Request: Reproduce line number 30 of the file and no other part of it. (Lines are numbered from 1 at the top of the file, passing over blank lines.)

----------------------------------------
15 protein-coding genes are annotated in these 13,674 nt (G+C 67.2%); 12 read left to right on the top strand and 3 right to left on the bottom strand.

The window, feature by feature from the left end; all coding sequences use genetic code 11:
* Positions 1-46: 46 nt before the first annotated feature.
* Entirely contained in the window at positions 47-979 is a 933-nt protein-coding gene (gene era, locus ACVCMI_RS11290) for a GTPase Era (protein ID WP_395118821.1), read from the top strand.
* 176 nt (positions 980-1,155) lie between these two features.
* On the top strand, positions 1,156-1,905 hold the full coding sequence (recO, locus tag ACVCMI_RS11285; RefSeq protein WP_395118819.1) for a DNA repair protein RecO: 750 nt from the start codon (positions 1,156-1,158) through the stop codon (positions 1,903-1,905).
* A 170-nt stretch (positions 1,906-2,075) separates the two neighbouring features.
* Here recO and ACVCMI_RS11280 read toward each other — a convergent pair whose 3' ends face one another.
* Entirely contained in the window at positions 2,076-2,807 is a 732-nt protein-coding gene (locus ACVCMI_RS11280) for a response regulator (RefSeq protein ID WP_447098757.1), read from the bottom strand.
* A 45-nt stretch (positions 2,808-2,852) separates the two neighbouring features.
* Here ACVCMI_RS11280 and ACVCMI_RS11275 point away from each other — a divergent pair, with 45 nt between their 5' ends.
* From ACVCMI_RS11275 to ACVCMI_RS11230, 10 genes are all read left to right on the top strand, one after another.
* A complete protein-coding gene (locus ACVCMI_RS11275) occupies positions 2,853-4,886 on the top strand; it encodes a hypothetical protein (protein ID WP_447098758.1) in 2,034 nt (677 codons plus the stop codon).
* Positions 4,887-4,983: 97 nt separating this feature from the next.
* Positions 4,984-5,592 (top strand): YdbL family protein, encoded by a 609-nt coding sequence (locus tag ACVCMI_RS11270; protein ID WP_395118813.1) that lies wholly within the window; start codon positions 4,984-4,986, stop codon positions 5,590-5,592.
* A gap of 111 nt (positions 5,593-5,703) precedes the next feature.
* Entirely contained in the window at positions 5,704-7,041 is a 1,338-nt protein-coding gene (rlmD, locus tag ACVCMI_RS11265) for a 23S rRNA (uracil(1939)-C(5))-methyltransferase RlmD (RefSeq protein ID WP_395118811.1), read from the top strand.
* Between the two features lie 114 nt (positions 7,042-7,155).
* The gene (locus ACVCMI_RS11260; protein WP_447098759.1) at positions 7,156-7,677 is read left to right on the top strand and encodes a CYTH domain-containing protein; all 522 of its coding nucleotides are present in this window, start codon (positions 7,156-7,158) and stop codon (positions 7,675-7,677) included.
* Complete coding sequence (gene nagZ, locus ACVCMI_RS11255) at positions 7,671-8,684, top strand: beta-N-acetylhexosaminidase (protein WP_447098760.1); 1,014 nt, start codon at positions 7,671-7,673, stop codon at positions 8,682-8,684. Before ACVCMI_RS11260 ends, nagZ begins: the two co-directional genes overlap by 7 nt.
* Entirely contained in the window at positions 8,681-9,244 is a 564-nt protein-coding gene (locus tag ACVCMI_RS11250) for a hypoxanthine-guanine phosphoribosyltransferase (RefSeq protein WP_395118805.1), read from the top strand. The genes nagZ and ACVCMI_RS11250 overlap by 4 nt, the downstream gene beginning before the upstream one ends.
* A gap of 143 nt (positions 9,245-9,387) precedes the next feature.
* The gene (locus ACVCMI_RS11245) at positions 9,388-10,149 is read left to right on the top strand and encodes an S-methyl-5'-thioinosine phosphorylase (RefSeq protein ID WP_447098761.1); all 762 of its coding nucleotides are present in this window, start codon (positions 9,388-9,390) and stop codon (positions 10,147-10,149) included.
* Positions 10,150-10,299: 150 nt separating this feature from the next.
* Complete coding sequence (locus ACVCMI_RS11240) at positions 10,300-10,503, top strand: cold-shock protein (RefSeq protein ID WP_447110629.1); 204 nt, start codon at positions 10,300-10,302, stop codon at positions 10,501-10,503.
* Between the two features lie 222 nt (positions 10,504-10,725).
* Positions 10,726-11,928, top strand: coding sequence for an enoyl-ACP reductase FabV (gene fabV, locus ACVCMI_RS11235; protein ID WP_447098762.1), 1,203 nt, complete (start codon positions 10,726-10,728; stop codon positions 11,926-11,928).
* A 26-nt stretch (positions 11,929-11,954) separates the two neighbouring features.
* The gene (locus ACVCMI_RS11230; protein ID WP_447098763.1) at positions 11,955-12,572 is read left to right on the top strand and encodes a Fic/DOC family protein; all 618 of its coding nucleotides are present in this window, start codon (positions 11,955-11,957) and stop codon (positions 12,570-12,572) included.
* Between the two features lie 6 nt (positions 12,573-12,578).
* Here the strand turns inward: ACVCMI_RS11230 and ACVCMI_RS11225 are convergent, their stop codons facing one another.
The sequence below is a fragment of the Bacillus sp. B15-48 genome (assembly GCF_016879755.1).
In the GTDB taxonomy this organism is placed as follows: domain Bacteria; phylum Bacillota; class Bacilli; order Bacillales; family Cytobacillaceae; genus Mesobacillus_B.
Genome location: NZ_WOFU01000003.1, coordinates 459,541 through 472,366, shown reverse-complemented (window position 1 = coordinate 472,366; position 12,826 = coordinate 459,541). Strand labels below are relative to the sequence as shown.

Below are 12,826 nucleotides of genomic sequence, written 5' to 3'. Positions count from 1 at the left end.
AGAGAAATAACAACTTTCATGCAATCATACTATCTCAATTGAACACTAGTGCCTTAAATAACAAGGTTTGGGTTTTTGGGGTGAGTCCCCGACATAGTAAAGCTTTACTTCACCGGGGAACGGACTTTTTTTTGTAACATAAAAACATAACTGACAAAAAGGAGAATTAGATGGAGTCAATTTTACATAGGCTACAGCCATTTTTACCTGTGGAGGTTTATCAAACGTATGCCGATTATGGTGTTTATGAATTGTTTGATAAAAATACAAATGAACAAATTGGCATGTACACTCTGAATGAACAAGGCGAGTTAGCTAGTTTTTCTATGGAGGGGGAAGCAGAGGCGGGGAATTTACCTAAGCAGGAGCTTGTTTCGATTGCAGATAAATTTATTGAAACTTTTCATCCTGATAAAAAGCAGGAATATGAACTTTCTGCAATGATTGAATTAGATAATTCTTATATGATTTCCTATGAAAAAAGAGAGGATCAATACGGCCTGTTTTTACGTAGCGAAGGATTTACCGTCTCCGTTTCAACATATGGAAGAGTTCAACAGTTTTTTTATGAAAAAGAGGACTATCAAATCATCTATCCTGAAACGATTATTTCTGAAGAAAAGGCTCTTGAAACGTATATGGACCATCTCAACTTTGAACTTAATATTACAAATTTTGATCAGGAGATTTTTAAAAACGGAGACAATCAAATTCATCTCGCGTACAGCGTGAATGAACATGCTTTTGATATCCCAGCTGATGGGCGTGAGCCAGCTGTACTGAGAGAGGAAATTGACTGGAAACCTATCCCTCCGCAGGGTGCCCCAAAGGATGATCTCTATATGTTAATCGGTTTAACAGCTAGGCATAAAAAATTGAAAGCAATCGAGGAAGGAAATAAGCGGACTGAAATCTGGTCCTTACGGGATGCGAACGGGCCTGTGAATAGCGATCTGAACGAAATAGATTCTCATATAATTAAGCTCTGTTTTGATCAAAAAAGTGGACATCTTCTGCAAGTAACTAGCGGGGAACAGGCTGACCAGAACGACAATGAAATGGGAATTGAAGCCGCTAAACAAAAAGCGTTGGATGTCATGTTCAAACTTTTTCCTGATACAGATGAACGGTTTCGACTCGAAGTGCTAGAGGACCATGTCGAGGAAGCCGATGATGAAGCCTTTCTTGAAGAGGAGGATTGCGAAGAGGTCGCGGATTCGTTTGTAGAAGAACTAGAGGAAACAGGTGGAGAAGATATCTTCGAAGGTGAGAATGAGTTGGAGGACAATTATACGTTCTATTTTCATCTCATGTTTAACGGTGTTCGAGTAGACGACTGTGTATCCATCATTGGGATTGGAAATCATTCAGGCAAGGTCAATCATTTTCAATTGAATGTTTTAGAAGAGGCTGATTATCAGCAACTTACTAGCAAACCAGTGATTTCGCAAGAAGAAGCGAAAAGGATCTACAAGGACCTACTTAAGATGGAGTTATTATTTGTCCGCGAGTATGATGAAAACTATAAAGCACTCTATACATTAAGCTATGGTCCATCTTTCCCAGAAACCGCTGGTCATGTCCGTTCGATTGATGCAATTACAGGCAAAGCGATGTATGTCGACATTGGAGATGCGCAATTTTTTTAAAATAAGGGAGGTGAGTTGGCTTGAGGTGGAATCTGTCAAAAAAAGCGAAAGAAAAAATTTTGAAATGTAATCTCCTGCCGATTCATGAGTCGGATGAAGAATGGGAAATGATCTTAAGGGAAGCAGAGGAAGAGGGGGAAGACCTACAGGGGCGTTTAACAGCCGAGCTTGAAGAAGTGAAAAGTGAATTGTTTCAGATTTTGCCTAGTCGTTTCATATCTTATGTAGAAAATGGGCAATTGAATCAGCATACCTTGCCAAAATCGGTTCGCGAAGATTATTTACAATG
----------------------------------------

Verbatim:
* Between the two features lie 6 nt (positions 12,573-12,578).